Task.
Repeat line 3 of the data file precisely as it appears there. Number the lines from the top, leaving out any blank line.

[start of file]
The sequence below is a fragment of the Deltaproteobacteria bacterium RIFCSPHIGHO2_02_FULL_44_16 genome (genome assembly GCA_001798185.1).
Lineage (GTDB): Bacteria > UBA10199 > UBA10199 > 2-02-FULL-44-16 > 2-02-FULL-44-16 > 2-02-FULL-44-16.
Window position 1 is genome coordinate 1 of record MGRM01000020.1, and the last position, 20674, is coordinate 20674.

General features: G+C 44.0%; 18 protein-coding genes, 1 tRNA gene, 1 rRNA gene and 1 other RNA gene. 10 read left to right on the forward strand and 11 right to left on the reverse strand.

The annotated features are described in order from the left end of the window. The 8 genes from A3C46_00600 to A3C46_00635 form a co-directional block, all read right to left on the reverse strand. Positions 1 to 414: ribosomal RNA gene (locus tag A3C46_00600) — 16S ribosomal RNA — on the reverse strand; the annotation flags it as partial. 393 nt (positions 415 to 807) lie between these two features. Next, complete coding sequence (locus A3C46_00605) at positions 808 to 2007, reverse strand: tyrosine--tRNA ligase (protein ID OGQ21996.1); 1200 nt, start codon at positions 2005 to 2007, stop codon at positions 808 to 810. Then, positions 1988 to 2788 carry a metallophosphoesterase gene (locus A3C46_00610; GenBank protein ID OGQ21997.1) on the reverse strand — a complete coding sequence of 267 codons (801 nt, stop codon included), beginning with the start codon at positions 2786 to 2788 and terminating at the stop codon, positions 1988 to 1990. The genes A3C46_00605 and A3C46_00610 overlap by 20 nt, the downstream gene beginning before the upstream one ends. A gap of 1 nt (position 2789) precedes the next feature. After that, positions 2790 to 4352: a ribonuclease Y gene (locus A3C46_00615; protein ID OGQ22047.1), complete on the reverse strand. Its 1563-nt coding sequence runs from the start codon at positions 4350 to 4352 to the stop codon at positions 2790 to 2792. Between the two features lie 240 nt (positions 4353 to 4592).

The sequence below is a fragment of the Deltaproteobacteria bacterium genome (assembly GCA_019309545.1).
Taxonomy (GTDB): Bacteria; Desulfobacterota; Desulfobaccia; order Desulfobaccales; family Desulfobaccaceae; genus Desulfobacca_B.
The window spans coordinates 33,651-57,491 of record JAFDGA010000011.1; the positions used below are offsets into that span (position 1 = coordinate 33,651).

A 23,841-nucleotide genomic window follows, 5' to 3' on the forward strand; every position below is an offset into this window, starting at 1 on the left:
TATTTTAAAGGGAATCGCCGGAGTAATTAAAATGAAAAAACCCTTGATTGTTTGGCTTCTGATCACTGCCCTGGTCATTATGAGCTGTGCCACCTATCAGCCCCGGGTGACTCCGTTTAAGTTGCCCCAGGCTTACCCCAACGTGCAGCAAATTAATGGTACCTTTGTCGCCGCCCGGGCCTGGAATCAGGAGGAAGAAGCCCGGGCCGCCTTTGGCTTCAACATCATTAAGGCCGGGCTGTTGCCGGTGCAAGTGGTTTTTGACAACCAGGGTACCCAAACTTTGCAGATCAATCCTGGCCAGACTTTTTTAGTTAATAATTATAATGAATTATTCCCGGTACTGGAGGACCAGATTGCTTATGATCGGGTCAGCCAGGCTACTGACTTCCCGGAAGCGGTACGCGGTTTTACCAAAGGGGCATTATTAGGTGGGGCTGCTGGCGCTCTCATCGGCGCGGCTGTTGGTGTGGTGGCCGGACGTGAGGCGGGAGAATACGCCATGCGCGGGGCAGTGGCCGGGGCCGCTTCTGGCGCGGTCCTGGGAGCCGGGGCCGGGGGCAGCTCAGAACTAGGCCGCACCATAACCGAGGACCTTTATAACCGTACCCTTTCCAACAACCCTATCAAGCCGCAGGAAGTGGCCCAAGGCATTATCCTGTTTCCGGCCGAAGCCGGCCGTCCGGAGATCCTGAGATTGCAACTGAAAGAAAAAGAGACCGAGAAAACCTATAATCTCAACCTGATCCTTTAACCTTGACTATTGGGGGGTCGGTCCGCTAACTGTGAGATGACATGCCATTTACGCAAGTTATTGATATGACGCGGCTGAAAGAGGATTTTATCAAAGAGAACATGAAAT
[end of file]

Window position 1 is genome coordinate 1 of record MGRM01000020.1, and the last position, 20674, is coordinate 20674.